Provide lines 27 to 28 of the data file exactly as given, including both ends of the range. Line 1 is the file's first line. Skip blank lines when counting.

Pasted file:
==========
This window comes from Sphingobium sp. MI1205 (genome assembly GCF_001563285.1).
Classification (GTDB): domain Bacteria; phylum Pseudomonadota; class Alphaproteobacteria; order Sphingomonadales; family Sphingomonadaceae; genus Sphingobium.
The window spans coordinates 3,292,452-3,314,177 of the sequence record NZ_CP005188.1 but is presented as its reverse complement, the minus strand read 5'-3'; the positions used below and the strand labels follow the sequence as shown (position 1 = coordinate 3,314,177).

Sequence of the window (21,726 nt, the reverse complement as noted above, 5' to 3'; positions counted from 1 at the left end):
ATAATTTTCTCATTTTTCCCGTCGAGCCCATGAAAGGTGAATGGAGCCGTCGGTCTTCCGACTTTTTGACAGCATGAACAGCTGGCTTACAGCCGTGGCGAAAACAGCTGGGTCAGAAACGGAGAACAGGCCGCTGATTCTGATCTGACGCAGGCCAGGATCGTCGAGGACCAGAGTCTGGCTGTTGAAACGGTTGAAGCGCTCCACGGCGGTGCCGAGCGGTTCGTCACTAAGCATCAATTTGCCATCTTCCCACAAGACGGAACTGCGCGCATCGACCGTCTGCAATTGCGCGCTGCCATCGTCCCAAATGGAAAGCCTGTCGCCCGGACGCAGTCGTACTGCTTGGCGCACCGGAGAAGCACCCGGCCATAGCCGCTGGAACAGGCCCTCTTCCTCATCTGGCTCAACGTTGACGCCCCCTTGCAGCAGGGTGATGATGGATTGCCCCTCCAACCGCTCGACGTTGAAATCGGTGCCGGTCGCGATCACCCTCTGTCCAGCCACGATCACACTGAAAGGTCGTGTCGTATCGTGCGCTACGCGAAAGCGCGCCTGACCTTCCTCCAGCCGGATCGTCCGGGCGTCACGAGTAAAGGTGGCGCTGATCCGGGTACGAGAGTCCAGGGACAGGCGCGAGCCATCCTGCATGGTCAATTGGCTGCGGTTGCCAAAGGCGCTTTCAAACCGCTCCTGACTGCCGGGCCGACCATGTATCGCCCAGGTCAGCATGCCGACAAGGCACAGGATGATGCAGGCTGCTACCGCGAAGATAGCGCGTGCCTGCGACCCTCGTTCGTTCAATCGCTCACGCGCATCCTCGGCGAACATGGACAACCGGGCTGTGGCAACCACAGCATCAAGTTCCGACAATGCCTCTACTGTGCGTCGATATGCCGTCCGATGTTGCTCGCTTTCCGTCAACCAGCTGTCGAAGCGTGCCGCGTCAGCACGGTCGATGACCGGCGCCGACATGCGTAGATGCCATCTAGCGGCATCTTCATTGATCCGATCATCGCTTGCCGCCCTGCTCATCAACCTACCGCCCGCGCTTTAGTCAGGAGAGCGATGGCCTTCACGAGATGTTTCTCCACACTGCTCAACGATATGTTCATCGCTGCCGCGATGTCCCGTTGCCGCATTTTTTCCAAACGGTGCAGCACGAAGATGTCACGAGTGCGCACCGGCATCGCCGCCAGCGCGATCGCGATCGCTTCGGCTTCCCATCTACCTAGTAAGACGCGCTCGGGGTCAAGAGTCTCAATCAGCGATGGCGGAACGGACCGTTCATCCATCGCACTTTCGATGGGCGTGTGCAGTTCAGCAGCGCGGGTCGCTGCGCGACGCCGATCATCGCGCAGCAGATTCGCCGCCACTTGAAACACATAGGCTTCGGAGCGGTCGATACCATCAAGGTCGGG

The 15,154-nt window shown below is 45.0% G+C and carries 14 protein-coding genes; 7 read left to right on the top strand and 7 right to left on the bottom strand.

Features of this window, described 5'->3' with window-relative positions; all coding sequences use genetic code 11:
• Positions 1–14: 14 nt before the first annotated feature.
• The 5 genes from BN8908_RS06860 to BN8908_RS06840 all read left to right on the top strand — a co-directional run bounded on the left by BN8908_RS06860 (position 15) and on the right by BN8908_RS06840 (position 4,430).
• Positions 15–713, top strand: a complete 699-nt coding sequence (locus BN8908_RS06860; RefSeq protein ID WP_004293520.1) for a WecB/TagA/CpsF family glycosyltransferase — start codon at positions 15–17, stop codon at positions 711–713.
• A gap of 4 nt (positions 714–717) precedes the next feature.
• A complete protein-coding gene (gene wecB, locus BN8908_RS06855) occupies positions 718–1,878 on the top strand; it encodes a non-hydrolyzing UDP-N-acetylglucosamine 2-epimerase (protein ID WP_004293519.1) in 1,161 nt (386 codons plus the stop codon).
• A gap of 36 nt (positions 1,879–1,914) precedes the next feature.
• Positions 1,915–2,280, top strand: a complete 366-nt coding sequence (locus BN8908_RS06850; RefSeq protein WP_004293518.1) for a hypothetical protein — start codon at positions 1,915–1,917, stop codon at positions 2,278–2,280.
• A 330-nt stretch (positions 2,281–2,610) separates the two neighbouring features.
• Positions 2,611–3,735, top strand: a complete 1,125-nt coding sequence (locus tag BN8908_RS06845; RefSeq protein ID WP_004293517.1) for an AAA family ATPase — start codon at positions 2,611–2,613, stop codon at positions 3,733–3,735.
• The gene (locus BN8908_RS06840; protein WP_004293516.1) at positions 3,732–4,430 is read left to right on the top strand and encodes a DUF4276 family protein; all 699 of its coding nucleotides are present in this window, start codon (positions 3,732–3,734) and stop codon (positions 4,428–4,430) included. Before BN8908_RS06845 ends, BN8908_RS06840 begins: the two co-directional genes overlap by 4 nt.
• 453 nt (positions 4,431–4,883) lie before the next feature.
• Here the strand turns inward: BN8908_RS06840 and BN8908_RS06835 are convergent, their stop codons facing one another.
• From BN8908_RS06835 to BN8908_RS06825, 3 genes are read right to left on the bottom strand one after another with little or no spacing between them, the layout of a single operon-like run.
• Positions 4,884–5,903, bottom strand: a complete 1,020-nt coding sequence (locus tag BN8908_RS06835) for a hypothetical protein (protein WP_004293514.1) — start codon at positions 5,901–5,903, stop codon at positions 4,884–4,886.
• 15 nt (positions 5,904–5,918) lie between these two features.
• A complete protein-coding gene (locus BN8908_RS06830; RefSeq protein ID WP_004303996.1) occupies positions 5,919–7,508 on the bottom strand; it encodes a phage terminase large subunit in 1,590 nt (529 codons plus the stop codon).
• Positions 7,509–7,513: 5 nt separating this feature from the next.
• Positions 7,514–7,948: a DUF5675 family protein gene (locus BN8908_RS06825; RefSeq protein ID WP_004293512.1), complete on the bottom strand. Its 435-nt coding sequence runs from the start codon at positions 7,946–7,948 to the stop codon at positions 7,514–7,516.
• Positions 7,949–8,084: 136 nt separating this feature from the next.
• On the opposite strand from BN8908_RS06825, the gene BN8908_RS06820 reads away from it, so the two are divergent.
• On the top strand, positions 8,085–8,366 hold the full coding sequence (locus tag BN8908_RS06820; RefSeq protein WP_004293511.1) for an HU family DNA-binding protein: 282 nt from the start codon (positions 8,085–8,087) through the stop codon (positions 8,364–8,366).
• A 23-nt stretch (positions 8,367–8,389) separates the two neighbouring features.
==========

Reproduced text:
• On the opposite strand from BN8908_RS06825, the gene BN8908_RS06820 reads away from it, so the two are divergent.
• On the top strand, positions 8,085–8,366 hold the full coding sequence (locus tag BN8908_RS06820; RefSeq protein WP_004293511.1) for an HU family DNA-binding protein: 282 nt from the start codon (positions 8,085–8,087) through the stop codon (positions 8,364–8,366).